Gibb, A.G. (1999) A VLA search for embedded young stellar objects and protostellar candidates in L1630. Monthly Notices of the Royal Astronomical Society, 304 (1). pp. 1-7. ISSN 0035-8711. (The full text of this publication is not currently available from this repository. You may be able to access a copy if URLs are provided)
Five molecular cloud cores in L1630 have been observed with the VLA in C configuration at a wavelength of 3.5 cm. These cores were identified in molecular line emission by a previous study, and contain numerous clumps which are excellent candidates for sites of low-mass star formation. To a 5 sigma limit of 0.1 mJy, corresponding to an 8.4-GHz luminosity of 1.9 x 10(16) erg s(-1) Hz(-1) (uncorrected for primary beam attenuation), most (> 75 per cent) of the clumps within these cores do not have an associated radio continuum source. Of the three likely associations, two were discovered in previous surveys of LBS 23 (HH 24-26), one of which (SSV 61) shows evidence for radio variability, while the third source is spatially coincident with one of the clumps in LBS 18 and may be a new class 0 protostar candidate. Another new discovery is that HH 26IR is probably detected at the 4 sigma level. Radio emission has also been detected from two of the early-type stars exciting the NGC 2068 reflection nebula (HD 38563C and S). These results are in agreement with earlier work which proposes that, in (the northern part of) L1630, a large fraction of the molecular gas is not directly involved with star formation at the current epoch, although there is evidence that low-mass star formation is in the early stages at a number of locations. A tentative suggestion is that perhaps only young stellar objects in the earliest and latest phases of protostellar evolution exhibit detectable radio continuum emission. The earliest emission may be due to bremsstrahlung from an ionized jet, which declines as a result of a decreasing accretion rate or outflow efficiency. The later emission is due to gyrosynchrotron processes arising as a consequence of a magnetic field in the vicinity of the star-disc interface. Alternatively, a combination of the source geometry and optical depth may be responsible for such an apparent correlation. Further observations of a larger sample are required to test whether this correlation is seen in a wider view of low-mass star formation.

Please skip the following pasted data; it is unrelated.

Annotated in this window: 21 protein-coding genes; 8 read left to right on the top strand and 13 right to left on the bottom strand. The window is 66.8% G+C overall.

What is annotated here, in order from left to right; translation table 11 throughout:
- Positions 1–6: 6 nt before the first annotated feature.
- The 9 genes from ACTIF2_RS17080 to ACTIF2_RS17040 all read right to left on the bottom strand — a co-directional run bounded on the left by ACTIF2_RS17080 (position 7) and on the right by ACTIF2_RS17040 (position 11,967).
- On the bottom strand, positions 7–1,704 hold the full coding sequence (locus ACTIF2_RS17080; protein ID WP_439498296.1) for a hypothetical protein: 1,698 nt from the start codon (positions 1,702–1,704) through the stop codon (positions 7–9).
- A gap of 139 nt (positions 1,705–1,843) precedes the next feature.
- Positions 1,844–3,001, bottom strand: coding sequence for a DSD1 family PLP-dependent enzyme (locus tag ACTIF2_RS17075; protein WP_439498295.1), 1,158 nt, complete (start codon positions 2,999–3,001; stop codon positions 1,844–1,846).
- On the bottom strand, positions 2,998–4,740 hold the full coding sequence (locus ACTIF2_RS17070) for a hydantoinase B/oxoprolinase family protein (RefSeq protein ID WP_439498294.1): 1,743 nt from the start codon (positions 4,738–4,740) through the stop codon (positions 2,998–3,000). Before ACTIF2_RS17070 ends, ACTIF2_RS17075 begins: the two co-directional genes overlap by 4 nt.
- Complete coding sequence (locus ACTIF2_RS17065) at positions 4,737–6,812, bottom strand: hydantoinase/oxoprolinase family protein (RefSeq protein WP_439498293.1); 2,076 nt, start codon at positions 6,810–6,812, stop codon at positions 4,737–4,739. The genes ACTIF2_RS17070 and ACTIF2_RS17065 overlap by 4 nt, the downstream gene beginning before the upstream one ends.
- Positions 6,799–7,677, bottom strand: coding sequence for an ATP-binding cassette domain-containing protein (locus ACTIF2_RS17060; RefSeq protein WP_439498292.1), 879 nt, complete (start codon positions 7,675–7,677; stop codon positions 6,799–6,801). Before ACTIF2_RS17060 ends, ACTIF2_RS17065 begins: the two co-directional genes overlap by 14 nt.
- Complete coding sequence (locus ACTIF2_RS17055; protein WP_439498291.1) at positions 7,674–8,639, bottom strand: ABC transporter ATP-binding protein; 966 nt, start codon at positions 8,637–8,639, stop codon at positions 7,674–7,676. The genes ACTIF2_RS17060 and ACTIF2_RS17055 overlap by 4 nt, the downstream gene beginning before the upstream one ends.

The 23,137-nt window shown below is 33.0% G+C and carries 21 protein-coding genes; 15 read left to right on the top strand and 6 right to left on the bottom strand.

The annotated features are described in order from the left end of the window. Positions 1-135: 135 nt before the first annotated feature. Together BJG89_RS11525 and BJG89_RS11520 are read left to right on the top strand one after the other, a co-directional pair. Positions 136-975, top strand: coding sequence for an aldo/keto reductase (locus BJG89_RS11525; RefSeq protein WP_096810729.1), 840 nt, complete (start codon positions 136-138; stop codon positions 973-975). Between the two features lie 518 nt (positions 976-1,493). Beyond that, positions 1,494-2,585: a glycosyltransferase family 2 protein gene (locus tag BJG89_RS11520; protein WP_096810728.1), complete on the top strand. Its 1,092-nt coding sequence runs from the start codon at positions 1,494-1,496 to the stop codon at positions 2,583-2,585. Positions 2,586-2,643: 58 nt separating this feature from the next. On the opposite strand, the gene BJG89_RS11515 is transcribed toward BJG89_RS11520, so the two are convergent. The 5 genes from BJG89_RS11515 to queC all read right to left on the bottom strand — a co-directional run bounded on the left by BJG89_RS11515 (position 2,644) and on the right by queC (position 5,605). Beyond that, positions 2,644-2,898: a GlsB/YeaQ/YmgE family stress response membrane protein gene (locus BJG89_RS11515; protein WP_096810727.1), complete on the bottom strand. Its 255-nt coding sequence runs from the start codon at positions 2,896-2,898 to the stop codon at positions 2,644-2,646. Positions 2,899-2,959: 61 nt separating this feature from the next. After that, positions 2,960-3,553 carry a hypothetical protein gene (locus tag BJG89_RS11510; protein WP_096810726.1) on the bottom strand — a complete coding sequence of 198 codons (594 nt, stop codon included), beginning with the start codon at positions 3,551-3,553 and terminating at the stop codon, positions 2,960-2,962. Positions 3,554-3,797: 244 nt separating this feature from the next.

|Uncontrolled keywords:||stars : formation; stars : individual : HD 38563; stars : pre-main-sequence; ISM : individual : L1630; ISM : jets and outflows; radio continuum : stars|
|Divisions:||Faculties > Science Technology and Medical Studies > School of Physical Sciences|
|Depositing User:||I.T. Ekpo|
|Date Deposited:||13 Sep 2009 16:07|
|Last Modified:||13 Sep 2009 16:07|
|Resource URI:||https://kar.kent.ac.uk/id/eprint/16803 (The current URI for this page, for reference purposes)|